Military History World War II in Film
Nicholas Warner
  • LAST REVIEWED: 31 July 2023
  • LAST MODIFIED: 23 June 2021
  • DOI: 10.1093/obo/9780199791279-0205


World War II was unprecedented both in its magnitude and its horror. The massive conflict—which lasted six years, spread across thirty countries, and involved some seventy million combatants—left more dead, both civilian and military, than any other war in history. As if the brutality of the Blitz, Bastogne, Guadalcanal, the siege of Leningrad, the bombing of Dresden, the D-Day invasion, and countless other instances of death and carnage were not enough, there were Hiroshima and Nagasaki—and, of course, the unfathomable evil of the Holocaust. The nature of that evil, the stark polarization of the world between the Allies and Axis powers, the storytelling potential of men and women confronting the dangers of combat or the challenges of life on the home front, and the propagandistic capacities of the film medium all help to explain the powerful pull that World War II has exerted on filmmakers. Yet another factor is the sheer diversity of the contexts in which the war unfolded. There were the multiple theaters of war in Europe, the Pacific, and North Africa; the expansion of naval and aerial warfare in addition to land combat; new and frightening technologies of destruction culminating in the apocalyptic power of the atom bomb; widespread social changes resulting from the war; the exploits of antifascist Resistance movements; and the multiple dimensions of the Holocaust. These varied and numerous facets of the war seem almost to demand some form of cinematic representation—the result being an enormous, and still growing, number of films dealing with World War II. That the war’s beginning coincided with the maturation of the global film industry—and, ironically, with what has often been called Hollywood’s greatest year, 1939—only underscores the seemingly inevitable association of this war with its renderings on screen. Recent scholarship on World War II has shifted its emphasis from those in high command to the subaltern perspectives of the rank and file; a similar pattern has gradually emerged in film. To be sure, some earlier productions also emphasized the perspectives of common soldiers—two famous examples are The Story of GI Joe and Ballad of a Soldier. But this tendency has become more prevalent in recent years, so that once popular movies about generals (e.g., Patton and Tora, Tora, Tora) have given way to films that focus on enlistees and lower-ranking officers, such as Saving Private Ryan, Band of Brothers, Dunkirk, and The Pacific, among others. Moreover, films today increasingly depict the participation of women and racial minorities in the war (as in Pearl Harbor and Fury). Black fighting units especially have received more attention in such films as Red Tails, The Tuskegee Airmen, and Miracle at St. Anna. These and other patterns of historical continuity and change in films of World War II receive attention in the scholarly studies reviewed in this essay. And, not surprisingly, the scholarship about World War II films is immense. To keep the list of citations manageable, the focus here is primarily on feature films, with categories including broad-based overviews, studies of individual directors, and discussions of such issues as genre, gender, race, the Holocaust, and the war’s depiction in different national cinemas. These categories are intended not to be comprehensive, but rather to indicate the range of scholarly work already completed, and to suggest pathways for yet further explorations of a seemingly infinite subject.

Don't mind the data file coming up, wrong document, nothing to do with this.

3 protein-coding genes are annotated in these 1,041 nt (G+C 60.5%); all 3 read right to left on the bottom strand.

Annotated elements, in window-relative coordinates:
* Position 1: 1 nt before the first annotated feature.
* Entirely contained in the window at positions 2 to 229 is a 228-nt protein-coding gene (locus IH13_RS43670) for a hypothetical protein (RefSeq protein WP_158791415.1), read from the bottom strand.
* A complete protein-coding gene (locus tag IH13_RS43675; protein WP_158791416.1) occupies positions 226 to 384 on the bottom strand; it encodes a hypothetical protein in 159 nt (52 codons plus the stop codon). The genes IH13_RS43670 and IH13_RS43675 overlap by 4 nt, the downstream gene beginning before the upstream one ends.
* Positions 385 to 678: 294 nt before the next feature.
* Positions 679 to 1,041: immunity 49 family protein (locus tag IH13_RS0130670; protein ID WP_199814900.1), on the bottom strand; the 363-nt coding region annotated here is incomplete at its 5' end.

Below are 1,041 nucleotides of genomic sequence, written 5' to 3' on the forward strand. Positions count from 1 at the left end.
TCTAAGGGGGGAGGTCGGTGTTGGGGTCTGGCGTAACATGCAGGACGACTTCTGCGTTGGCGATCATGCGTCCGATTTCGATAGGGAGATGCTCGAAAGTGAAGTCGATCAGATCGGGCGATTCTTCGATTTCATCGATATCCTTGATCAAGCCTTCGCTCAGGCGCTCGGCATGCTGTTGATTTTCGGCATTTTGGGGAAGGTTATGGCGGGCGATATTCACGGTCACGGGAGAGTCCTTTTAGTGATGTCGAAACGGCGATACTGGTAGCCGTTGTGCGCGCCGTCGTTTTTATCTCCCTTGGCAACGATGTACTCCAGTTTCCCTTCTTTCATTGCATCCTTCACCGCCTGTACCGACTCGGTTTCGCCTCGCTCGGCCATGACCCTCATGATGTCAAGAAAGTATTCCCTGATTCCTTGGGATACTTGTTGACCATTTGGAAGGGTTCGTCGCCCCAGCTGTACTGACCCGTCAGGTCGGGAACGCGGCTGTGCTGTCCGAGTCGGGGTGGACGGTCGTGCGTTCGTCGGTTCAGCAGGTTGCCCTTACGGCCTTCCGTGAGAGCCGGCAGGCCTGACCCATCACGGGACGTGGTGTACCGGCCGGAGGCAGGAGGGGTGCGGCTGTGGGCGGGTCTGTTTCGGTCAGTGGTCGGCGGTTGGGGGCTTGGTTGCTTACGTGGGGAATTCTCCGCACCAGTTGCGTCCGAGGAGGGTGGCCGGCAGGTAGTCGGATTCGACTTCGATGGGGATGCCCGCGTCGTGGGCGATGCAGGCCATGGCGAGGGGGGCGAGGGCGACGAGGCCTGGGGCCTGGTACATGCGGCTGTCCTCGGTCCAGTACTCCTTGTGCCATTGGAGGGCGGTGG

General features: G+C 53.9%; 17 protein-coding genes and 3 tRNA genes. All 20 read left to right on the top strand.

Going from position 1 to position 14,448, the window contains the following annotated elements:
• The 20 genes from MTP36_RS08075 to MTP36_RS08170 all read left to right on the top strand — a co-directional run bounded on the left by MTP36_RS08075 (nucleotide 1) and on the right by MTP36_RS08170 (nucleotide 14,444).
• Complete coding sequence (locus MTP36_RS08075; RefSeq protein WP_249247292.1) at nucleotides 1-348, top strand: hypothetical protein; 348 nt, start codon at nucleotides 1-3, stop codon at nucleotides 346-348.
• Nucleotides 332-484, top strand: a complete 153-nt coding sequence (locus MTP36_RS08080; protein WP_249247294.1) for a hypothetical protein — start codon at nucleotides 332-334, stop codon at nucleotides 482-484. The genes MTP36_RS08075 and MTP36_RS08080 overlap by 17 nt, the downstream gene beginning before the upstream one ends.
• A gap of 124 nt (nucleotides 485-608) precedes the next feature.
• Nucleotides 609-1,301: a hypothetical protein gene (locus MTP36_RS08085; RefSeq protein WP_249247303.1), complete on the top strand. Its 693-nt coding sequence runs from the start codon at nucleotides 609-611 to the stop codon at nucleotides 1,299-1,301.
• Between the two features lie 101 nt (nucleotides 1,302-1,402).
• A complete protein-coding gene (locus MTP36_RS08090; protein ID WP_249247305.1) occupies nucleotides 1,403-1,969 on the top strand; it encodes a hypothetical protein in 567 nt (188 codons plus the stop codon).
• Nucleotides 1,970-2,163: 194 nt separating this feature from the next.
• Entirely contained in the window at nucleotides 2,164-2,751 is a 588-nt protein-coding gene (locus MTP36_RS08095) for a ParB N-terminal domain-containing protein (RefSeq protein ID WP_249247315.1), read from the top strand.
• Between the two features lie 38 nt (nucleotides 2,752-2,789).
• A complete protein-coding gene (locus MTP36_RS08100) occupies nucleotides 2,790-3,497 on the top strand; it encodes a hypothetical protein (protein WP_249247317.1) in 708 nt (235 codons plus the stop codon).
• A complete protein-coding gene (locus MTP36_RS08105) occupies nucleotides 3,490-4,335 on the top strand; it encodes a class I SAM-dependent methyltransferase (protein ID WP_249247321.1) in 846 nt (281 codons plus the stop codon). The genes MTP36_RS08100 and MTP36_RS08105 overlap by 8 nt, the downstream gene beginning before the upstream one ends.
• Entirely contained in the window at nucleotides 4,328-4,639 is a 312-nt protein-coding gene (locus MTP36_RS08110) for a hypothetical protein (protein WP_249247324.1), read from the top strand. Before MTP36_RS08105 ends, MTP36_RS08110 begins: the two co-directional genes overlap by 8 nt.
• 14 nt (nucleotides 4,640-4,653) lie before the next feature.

General Guides and Overviews

Each of the following texts is useful as a reference for research into military or combat films made during, or about, World War II. Eberwein 2012 provides a film studies perspective on the war film in general, including some works of pertinent film theory, and contains an informative section on World War II films. The filmographies listed here have some overlap, but while Shull and Wilt 1996 and Wetta and Curley 1992 focus on American films, Brode 2019–2020 and Evans 2000 are international in scope. Suid 2002 is rightly often called “definitive” in its study of the relationship between filmmakers and the US military throughout the 20th century. Fyne 2003 is an excellent short introduction to Hollywood’s treatment of the war. Still one of the broadest and most useful overviews of World War II films, with samples from cinema around the globe, is Manvell 1974.